Our visit to Hue was short and was more of a passing through in order to see some of its impressive sights, rather than a chance to soak up the atmosphere of the ancient city. This was a shame. It is a pretty city set on the Perfume River and the tombs and citadel of the Nguyen dynasty comprise a UNESCO World Heritage site.
The royal tombs are set along the bank of the Song Huong and each represents the characteristics and personality of the emperor who had it built. You could spend hours visiting all of these impressive structures, but we chose 2 that were very different and this was sufficient given the heat of the afternoon sun that we were sightseeing in! Firstly we went to the tomb of the 2nd emperor Minh Mang who ruled from 1820 to 1840. It has a real feel of the Chinese emperors and was carefully planned to create a balance of Ying and Yang. It is set between the mountain and the river; is symmetrical across a central line and has beautiful surrounding grounds. Minh Mang appears to be have been a popular emperor who is seen to have done a lot to consolidate the dynasty and to unite Vietnam. He was opposed to the French influence and worked to reduce the growing Catholicism in the country. He was a romantic and this is definitely apparent in the style of his tomb. He had 400 wives and 142 children, so as our guide put it “he was busy as a bee”!
From there we went to the tomb of the 12th emperor Khai Dinh (ruled 1916-25), which was a real contrast. He had been much more open to the influence of the French and the tomb is a real combination of Occidental and Oriental styles. Although the tomb is small it was 11 years in the making, due to the intricate design. The walls of the main room are covered in mosaic designs made from porcelain imported from Japan and China. The ceiling is a vast painting of imperial dragons in the clouds. The artist painted the ceiling by foot as an insult to the unpopular emperor who had raised taxes by 30% across Vietnam, partly to pay for this tomb. Khai Dinh lacked the romance of Minh Mang and allegedly was more inclined to men than women, though he still had several wives. The place, while striking, has a darker feel than the peaceful tomb of Minh Mang.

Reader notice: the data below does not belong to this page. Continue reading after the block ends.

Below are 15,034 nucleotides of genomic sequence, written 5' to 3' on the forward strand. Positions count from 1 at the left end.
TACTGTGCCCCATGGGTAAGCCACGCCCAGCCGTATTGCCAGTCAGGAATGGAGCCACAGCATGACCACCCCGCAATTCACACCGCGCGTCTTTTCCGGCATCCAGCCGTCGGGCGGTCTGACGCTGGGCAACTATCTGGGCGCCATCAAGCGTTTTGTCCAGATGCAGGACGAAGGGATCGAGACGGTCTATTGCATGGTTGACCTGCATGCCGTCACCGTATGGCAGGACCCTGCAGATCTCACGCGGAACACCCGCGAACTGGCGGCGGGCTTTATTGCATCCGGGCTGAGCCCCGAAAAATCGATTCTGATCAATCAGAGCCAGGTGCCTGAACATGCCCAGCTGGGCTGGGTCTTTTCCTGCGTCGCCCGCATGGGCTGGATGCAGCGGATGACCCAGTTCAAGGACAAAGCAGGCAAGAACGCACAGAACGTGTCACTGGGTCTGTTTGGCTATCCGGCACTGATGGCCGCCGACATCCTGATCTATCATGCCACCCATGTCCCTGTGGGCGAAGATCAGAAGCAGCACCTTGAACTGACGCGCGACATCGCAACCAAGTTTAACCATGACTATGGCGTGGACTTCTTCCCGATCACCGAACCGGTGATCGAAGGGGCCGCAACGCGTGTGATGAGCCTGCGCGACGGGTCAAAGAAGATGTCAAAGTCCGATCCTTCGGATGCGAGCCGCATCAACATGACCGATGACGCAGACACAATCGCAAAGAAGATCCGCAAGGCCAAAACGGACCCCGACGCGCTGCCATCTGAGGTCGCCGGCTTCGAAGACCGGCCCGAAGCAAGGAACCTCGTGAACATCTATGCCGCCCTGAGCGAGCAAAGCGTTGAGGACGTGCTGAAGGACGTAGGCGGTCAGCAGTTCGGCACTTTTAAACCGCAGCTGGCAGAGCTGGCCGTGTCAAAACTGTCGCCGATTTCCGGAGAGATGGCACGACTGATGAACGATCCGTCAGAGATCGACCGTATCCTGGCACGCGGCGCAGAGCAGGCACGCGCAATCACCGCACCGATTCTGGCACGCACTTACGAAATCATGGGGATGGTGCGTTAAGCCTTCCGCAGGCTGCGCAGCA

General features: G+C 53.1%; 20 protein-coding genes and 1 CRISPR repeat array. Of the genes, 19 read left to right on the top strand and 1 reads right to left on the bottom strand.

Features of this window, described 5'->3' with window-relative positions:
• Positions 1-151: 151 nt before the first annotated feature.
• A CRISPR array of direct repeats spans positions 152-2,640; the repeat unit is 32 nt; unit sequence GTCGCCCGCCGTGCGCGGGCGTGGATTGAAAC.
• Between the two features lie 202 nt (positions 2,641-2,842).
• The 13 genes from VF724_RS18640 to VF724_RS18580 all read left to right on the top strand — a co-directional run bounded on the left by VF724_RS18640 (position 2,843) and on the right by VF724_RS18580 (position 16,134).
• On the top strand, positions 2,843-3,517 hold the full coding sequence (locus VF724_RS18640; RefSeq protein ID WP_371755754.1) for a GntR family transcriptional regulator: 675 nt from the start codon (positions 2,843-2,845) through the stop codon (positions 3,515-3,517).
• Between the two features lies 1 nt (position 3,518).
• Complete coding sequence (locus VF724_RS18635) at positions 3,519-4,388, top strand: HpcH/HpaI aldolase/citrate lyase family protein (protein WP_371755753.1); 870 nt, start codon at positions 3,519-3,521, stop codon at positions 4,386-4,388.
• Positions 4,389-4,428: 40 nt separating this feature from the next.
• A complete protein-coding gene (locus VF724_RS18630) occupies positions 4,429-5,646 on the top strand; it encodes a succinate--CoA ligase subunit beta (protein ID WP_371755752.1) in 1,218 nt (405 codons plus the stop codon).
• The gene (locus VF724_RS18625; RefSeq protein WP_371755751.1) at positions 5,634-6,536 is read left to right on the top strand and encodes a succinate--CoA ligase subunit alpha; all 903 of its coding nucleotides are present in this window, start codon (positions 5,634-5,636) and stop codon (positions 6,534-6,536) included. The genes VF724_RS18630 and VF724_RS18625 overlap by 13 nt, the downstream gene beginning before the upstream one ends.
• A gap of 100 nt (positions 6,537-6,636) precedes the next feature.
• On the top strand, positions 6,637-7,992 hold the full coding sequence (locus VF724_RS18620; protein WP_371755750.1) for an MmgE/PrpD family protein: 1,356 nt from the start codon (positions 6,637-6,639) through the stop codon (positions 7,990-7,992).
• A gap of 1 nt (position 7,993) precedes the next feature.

The next morning, we took in the citadel – the final major site that we visited. It is extremely impressive and a pleasant place to spend a couple of hours wandering around. It is currently undergoing a significant amount of restoration, much of it having being damaged in fighting with the French and then in the war between the Viet Cong and the South Vietnamese/Americans. It is great to imagine what it would have been like in all its glory when the emperors of the Nguyen dynasty would have been surrounded by their entourage of mandarins, wives, children and concubines – each group having their separate entrances and working and living areas. A good guide will ensure that you leave with many interesting and amusing stories about the different emperors and their time ruling Vietnam, which was a period of massive change and upheaval.
We also took a river cruise in and this was a tranquil and pleasant way to take in the beautiful surrounding countryside and to watch the world go by. We also managed to sample some local cuisine – always a must! We had some interesting pork kebabs that are cooked on stalks of lemongrass and are then placed in light rice paper with salad leaves and banana and finally dunked in a light, sweet chilli sauce – yum! We also tasted some beef wrapped in loi leaves, again very delicious!
So then it was off the Hoi An – which we had heard so many good things about. It is only a short journey from Hue and the views of the coast along the way ensure that it is a pleasant one!
‘Til next time
Harriet and Ben
(Harriet and Ben’s trip is proudly sponsored by the Nam Hai)